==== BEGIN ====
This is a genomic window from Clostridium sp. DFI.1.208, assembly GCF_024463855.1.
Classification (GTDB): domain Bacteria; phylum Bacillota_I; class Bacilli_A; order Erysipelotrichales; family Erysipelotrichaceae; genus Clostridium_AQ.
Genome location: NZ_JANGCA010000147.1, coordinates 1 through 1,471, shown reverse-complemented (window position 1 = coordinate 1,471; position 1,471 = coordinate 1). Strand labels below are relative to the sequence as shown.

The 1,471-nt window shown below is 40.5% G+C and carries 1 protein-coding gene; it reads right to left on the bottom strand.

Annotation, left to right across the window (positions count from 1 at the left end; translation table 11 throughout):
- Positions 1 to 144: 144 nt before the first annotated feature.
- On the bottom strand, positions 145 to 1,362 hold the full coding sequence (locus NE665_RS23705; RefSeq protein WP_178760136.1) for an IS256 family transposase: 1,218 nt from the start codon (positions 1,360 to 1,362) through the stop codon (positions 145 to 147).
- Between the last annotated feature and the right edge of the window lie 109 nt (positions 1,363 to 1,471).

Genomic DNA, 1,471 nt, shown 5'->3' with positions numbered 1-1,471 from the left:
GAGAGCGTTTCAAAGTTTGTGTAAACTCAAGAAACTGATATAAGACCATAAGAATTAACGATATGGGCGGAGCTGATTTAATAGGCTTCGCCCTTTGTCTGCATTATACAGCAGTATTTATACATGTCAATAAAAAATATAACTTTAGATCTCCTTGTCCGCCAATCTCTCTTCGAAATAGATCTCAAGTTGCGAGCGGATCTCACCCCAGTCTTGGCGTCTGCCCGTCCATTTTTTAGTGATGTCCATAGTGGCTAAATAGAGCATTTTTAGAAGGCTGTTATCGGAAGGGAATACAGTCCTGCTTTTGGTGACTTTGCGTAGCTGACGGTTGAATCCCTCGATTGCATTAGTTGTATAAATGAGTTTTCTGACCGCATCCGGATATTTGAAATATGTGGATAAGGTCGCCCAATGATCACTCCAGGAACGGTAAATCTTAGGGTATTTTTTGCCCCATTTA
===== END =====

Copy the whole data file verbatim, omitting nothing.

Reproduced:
This is a genomic window from Clostridium sp. DFI.1.208, assembly GCF_024463855.1.
Classification (GTDB): domain Bacteria; phylum Bacillota_I; class Bacilli_A; order Erysipelotrichales; family Erysipelotrichaceae; genus Clostridium_AQ.
Genome location: NZ_JANGCA010000147.1, coordinates 1 through 1,471, shown reverse-complemented (window position 1 = coordinate 1,471; position 1,471 = coordinate 1). Strand labels below are relative to the sequence as shown.

The 1,471-nt window shown below is 40.5% G+C and carries 1 protein-coding gene; it reads right to left on the bottom strand.

Annotation, left to right across the window (positions count from 1 at the left end; translation table 11 throughout):
- Positions 1 to 144: 144 nt before the first annotated feature.
- On the bottom strand, positions 145 to 1,362 hold the full coding sequence (locus NE665_RS23705; RefSeq protein WP_178760136.1) for an IS256 family transposase: 1,218 nt from the start codon (positions 1,360 to 1,362) through the stop codon (positions 145 to 147).
- Between the last annotated feature and the right edge of the window lie 109 nt (positions 1,363 to 1,471).

Genomic DNA, 1,471 nt, shown 5'->3' with positions numbered 1-1,471 from the left:
GAGAGCGTTTCAAAGTTTGTGTAAACTCAAGAAACTGATATAAGACCATAAGAATTAACGATATGGGCGGAGCTGATTTAATAGGCTTCGCCCTTTGTCTGCATTATACAGCAGTATTTATACATGTCAATAAAAAATATAACTTTAGATCTCCTTGTCCGCCAATCTCTCTTCGAAATAGATCTCAAGTTGCGAGCGGATCTCACCCCAGTCTTGGCGTCTGCCCGTCCATTTTTTAGTGATGTCCATAGTGGCTAAATAGAGCATTTTTAGAAGGCTGTTATCGGAAGGGAATACAGTCCTGCTTTTGGTGACTTTGCGTAGCTGACGGTTGAATCCCTCGATTGCATTAGTTGTATAAATGAGTTTTCTGACCGCATCCGGATATTTGAAATATGTGGATAAGGTCGCCCAATGATCACTCCAGGAACGGTAAATCTTAGGGTATTTTTTGCCCCATTTA